Method of Operation

Method of Operation

Details: The general mechanism that enables a Tclkit to operate is a small Tcl initialization routine linked statically to the core libraries needed to operate a Tcl interpreter, the Tcl VFS Layer, and a database-backed (Metakit) Virtual File System that is appended to the end of the executable.

This project brings together all of the required pieces, plus some additional pieces that were found in the original Tclkit:

  1. Tk (dynamically linked)
  2. Itcl (dynamically linked)
The source code for these pieces are downloaded, compiled, and linked, and the database containing the appropriate filesystem data is created. What sets this project apart from other similar projects is that:
  1. It attempts to be modular;
  2. It supports cross-compiling;
  3. It downloads the source from their original repositories;
  4. It allows you to specify an arbitrary version of Tcl (including CVS); and
  5. It uses GNU Autoconf scripts for compiling the part of the Tclkit that brings the whole thing together (the Kitsh)
To accomplish these goals the following mechanisms are in place:
  1. The top-level "kitcreator" script; and
  2. Per-project subdirectories, each containing a "" script

The top-level "kitcreator" script is very simple. Its only job is to interpret command line arguments, and call the per-project "" scripts. For the "tcl" project it also finds the appropriate "" (and stores this path in TCLCONFIGDIR) to enable subsequent build scripts to find the appropriate Tcl to link against.

The per-project "" scripts are entirely autonomous. They are responsible for downloading the source code for the appropriate version that will compile and link against the current version of Tcl (user requested version can be found in "TCLVERS", while the actual version must be requested from the "" script), compiling it, installing a functional copy into the per-project "inst" directory, and installing anything that needs to be in the Tclkit's VFS root into the per-project "out" directory.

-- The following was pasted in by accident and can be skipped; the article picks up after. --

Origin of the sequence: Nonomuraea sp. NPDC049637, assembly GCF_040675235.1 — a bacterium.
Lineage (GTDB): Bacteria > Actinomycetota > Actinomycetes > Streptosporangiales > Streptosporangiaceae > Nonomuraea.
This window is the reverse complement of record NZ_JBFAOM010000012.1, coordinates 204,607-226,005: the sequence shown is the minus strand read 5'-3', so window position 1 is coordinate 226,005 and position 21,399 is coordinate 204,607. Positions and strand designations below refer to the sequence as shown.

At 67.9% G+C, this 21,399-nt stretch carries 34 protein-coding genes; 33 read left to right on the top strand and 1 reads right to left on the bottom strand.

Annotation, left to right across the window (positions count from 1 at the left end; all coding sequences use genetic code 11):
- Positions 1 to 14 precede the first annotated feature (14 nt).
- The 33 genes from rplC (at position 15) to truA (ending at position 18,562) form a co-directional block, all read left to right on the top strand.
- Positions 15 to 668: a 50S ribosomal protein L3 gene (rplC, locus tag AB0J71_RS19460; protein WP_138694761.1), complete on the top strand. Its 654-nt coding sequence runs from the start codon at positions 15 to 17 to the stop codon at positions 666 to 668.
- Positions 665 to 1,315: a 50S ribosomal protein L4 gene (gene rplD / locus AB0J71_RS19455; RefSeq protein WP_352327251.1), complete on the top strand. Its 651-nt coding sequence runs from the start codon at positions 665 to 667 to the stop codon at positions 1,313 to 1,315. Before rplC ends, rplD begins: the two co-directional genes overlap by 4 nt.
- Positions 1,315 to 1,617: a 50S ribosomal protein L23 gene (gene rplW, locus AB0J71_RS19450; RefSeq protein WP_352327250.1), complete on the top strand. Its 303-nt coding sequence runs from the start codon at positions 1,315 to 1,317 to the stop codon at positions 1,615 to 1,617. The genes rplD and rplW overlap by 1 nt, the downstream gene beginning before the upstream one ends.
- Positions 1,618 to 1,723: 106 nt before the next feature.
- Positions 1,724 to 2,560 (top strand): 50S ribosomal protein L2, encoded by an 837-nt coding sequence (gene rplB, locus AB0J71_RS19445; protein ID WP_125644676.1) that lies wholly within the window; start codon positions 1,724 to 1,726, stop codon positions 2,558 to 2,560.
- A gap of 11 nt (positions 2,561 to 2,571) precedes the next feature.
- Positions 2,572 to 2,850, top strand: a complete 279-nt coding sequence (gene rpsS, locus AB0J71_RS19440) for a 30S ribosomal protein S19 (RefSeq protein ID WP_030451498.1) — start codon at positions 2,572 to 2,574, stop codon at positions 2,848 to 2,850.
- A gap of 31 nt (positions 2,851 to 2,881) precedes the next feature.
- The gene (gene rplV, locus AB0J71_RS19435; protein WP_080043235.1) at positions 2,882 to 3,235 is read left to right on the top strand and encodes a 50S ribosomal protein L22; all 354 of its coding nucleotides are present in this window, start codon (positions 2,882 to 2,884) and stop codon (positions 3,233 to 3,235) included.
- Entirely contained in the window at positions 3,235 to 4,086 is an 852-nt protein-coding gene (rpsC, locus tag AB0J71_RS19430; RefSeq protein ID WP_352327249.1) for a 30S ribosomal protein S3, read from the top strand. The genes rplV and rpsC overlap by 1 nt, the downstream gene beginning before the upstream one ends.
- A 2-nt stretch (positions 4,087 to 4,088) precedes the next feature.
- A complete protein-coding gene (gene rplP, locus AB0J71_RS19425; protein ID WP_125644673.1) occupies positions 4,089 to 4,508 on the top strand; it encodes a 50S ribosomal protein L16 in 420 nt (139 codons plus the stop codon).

The exception to this is the "kitsh" project. It is the glue that binds all the individual projects together into a single executable. Its build script does not create an "inst" or an "out" directory because it is not a library. Instead, it collects all the other project's "out" directories into a single directory (starpack.vfs), as well a static file (boot.tcl). It then compiles the source code, and then installs the Metakit database containing the VFS onto the resulting executable.

If the "mk4tcl" project fails to build (or is not requested to be built), the rest of the project will be built using zip files instead of Metakit databases.

To create the storage database, one of two Tclkits is used (tried in this order):

  1. The Tclkit specified by the TCLKIT environment variable (or "tclkit" if that variable is not set) if it is functional; or
  2. The built Tclkit itself
The second method will not work if the built Tclkit is not executable on the current platform (i.e., in the case of cross-compilation) and so it may be necessary to bootstrap a runnable Tclkit first.